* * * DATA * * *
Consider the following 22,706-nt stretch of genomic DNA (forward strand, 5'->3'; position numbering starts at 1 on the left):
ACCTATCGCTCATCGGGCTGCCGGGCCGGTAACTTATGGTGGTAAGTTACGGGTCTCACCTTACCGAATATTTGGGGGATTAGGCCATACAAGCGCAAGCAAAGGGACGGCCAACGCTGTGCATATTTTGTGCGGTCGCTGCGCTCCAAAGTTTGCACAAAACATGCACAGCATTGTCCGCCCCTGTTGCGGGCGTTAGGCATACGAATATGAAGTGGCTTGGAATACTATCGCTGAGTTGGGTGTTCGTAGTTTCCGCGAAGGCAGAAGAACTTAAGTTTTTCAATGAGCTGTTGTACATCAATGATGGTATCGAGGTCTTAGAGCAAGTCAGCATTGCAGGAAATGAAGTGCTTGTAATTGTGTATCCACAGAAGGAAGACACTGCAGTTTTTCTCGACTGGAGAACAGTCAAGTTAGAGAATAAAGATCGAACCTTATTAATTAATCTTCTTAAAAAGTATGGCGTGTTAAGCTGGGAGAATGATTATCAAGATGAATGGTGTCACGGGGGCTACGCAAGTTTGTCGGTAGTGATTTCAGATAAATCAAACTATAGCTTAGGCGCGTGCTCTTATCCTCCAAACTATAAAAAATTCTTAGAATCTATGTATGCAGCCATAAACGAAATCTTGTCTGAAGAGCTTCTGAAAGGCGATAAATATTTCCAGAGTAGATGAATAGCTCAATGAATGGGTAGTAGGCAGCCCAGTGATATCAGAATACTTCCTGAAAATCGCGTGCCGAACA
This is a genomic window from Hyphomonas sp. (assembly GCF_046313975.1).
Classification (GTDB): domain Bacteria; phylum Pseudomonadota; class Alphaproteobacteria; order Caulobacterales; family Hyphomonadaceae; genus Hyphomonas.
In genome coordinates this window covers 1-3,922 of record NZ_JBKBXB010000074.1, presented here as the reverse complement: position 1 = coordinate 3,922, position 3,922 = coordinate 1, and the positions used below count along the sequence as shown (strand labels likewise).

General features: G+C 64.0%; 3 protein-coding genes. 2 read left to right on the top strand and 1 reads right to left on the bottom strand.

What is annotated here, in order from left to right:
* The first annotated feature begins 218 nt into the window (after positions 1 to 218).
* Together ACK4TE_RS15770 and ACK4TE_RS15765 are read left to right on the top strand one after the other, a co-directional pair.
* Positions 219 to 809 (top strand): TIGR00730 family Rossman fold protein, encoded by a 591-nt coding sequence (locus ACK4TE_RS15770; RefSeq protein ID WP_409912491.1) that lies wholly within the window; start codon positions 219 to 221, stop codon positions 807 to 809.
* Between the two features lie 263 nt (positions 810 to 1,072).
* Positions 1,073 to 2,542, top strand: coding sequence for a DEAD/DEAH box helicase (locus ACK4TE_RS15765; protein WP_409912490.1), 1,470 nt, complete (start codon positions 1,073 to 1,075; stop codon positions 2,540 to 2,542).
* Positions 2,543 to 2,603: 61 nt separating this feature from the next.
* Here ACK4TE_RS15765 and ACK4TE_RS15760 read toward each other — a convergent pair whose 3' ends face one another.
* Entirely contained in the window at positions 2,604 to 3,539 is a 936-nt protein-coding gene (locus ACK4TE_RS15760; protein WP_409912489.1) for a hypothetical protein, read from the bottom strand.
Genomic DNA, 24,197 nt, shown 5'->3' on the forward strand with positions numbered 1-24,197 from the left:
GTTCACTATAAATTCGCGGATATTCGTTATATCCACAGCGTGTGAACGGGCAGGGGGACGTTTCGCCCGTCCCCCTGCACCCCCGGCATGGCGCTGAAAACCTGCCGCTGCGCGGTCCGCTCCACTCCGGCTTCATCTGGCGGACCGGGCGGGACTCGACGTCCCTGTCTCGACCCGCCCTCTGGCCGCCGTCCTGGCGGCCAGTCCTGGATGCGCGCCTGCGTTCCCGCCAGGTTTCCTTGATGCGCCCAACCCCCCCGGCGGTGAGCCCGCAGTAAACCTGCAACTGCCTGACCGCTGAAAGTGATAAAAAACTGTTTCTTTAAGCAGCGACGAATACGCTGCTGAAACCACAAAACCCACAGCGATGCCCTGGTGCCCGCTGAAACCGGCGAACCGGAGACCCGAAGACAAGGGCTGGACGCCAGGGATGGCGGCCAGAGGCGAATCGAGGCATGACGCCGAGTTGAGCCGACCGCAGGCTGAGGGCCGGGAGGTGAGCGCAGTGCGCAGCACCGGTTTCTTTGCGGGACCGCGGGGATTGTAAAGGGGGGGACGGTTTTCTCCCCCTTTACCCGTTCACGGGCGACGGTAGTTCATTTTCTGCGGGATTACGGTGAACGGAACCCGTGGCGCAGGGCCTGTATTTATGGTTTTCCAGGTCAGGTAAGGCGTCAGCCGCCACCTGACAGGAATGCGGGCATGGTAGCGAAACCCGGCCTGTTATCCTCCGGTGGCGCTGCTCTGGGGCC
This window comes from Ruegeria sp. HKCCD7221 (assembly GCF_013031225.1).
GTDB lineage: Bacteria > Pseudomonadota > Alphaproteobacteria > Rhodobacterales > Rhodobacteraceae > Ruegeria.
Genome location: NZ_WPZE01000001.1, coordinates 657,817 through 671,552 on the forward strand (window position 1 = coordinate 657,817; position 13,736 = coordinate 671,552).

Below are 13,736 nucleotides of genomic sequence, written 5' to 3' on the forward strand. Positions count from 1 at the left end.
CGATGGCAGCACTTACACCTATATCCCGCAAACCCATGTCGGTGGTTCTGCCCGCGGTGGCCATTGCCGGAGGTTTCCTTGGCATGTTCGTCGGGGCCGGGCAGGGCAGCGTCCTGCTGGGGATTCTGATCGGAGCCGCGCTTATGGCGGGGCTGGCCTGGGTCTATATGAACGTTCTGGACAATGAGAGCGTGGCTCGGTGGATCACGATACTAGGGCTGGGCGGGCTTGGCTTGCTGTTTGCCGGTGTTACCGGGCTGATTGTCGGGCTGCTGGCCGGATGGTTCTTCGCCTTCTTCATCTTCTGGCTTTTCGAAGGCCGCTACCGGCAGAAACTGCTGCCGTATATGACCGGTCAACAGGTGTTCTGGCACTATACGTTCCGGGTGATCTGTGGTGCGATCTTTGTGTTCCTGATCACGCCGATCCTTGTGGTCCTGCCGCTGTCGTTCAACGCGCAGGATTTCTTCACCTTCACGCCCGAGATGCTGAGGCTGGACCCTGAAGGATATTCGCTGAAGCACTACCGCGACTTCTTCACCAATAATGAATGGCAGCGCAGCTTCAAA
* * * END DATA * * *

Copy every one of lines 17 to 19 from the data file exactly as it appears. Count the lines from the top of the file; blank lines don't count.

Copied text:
GTTCACTATAAATTCGCGGATATTCGTTATATCCACAGCGTGTGAACGGGCAGGGGGACGTTTCGCCCGTCCCCCTGCACCCCCGGCATGGCGCTGAAAACCTGCCGCTGCGCGGTCCGCTCCACTCCGGCTTCATCTGGCGGACCGGGCGGGACTCGACGTCCCTGTCTCGACCCGCCCTCTGGCCGCCGTCCTGGCGGCCAGTCCTGGATGCGCGCCTGCGTTCCCGCCAGGTTTCCTTGATGCGCCCAACCCCCCCGGCGGTGAGCCCGCAGTAAACCTGCAACTGCCTGACCGCTGAAAGTGATAAAAAACTGTTTCTTTAAGCAGCGACGAATACGCTGCTGAAACCACAAAACCCACAGCGATGCCCTGGTGCCCGCTGAAACCGGCGAACCGGAGACCCGAAGACAAGGGCTGGACGCCAGGGATGGCGGCCAGAGGCGAATCGAGGCATGACGCCGAGTTGAGCCGACCGCAGGCTGAGGGCCGGGAGGTGAGCGCAGTGCGCAGCACCGGTTTCTTTGCGGGACCGCGGGGATTGTAAAGGGGGGGACGGTTTTCTCCCCCTTTACCCGTTCACGGGCGACGGTAGTTCATTTTCTGCGGGATTACGGTGAACGGAACCCGTGGCGCAGGGCCTGTATTTATGGTTTTCCAGGTCAGGTAAGGCGTCAGCCGCCACCTGACAGGAATGCGGGCATGGTAGCGAAACCCGGCCTGTTATCCTCCGGTGGCGCTGCTCTGGGGCC
This window comes from Ruegeria sp. HKCCD7221 (assembly GCF_013031225.1).
GTDB lineage: Bacteria > Pseudomonadota > Alphaproteobacteria > Rhodobacterales > Rhodobacteraceae > Ruegeria.